Controller Area Network System
When Bosch designed the Controller Area Network (CAN system)
the idea was to make an electronic protocol system that would allow
electronic control units and various other components to communicate
with each other in an automotive setting without a main computer
functioning as a communication terminal.
Conventional wiring systems meant that you would have an
extraordinary amount of wiring to accomplish the same thing that
could be handled by a twisted pair of leads or even a single wire on a
data bus line up to about 1Mb/s.
Nearly every control unit on today’s cars use some form of a
CAN bus for communication purposes. Some of the communication
has to be sent quicker than other messages. This is accomplished by
using a priority encoded into the message as well as various speeds of communication.
CAN Bus Components and Output Signal
The CAN Bus is made up two wires, CAN-H (CAN High) and CAN-L (CAN Low) which connect to all the devices in its network. The signals on the two CAN lines have the same sequence of data, but their amplitudes are in direct opposites. The CAN-H line reads from 2.5V to 3.75V (5 volt maximum allowable voltage flow), the corresponding pulse on the CAN-L line goes from 2.5V to 1.25V (0 volt maximum allowable voltage flow). By sending the data in equal and opposite feeds it allows for a greater amount of noise or interference and less chance of the data being corrupted.
CAN Bus Components
Data is sent on the CAN bus by way of a series of zeros ("0") or ones ("1") (basic binary incryption) from the microprocessor integrated into the control unit/device (also known as the CAN Node). The CAN data bus terminal is a resistor (R) typically 120 ohms. It prevents data sent from being reflected at the ends and returning as an echo back up the leads. (Two 60 ohm resistors run across the CAN hi and the CAN low termination points.) The CAN bus line is used to supply, send, receive, check, and to pass on any data the NODES are trying to communicate.
There are two different ISO standards for the CAN systems. (ISO stands for “International Organization for Standardization” which is the computing terminology used worldwide.) ISO 11898-3 is the low speed CAN up to 125 kb/s and ISO 11898-2 is the high speed CAN up to 1 Mb/s. The CAN systems are further divided into two formats for the speed or type of communication it is sending. The two standards differ in the length of the identifier sequence messages (ID): Standard CAN (version 2.0A) uses an 11 bit identifier in the arbitration field. Extended CAN (version 2.0B) supports a length of 29 bits for the identifier, making up of the 11 bit identifier (base identifier) and an 18 bit extension.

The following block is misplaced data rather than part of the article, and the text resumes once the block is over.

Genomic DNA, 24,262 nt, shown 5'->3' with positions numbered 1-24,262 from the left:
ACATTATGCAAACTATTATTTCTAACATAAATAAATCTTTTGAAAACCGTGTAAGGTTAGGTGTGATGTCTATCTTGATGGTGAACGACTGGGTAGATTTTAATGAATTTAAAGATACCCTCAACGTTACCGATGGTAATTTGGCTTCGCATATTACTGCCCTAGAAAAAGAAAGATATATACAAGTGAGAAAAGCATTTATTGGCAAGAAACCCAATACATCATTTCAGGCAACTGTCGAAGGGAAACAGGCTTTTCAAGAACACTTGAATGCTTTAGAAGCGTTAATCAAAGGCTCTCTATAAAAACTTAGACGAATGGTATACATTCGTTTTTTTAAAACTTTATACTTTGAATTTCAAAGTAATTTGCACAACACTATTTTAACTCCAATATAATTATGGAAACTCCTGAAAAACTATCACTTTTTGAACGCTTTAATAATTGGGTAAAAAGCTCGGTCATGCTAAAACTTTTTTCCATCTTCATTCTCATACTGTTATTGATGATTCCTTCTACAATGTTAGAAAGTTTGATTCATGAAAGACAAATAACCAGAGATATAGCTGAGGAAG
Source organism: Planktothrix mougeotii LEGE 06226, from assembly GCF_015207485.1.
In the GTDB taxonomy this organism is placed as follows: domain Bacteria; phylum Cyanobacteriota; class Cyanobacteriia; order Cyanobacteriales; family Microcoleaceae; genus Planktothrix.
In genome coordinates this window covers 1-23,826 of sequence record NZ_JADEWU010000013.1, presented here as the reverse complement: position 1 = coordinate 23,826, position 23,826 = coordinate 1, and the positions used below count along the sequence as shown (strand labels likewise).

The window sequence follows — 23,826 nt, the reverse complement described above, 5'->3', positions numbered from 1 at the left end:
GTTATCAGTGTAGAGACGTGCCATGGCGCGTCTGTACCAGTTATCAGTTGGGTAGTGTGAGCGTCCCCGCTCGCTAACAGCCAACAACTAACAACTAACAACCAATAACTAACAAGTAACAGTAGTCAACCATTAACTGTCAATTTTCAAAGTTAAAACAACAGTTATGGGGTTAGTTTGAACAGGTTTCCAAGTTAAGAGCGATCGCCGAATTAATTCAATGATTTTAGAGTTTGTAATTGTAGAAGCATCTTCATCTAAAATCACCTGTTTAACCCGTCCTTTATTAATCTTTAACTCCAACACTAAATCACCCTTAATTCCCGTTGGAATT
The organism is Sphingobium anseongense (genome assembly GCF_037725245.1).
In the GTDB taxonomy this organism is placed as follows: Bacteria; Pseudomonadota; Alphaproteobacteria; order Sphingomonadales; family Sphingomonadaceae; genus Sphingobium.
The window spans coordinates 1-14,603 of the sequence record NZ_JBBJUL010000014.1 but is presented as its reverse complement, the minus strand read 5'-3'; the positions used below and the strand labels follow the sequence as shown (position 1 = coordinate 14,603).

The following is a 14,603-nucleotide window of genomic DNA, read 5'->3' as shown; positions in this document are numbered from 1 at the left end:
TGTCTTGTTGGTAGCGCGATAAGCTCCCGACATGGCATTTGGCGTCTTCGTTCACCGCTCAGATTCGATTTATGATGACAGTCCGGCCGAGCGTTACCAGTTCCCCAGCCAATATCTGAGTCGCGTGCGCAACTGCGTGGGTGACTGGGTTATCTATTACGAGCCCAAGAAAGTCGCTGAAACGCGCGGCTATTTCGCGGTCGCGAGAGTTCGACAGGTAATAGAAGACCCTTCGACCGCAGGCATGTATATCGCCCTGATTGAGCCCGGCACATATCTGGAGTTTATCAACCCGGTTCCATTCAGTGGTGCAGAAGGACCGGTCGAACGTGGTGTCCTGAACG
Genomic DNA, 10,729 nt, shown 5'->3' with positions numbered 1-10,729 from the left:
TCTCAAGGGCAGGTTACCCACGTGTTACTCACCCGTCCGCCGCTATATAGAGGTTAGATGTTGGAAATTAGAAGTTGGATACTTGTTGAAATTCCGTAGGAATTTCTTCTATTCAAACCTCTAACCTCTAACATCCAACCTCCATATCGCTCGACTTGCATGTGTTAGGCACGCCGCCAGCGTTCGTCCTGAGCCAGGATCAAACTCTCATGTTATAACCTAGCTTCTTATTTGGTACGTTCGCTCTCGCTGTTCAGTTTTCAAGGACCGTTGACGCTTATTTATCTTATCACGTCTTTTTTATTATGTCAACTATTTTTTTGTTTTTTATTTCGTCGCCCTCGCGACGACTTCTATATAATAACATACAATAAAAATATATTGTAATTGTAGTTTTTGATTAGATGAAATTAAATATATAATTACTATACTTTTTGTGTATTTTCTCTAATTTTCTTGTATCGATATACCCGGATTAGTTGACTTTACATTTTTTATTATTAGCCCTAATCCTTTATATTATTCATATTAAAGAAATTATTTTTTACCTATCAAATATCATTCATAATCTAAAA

CAN Bus Data Transfer Process
Of course all of this processing and transferring of information is done by changing a sequence of voltages on the twisted pair. Since you can’t have a negative amount of current flow, Bosch set the base voltage separating the hi and low CAN in between a typical 5 volt reference signal. 2.5 volts worked well and has been the same ever since Mr. Bosch put this system together. Since the nominal or rest voltage of the CAN circuit is 2.5V it’s very easy to create a lower value and a higher value by simply adding or subtracting voltages on the high and low CAN circuits.
The CAN Node (or module) provides data to the CAN controller for transfer. The Node receives the data from the CAN controller, converts it into an electrical signals and sends it back into the network. All the other CAN Nodes in the network receive each message. However, each message may not be for that particular module. Each CAN Node checks the incoming data as to whether or not that particular message is something they should be aware of. If the data is important, it will then process that information. If not, the data is ignored and then carries onto the next module.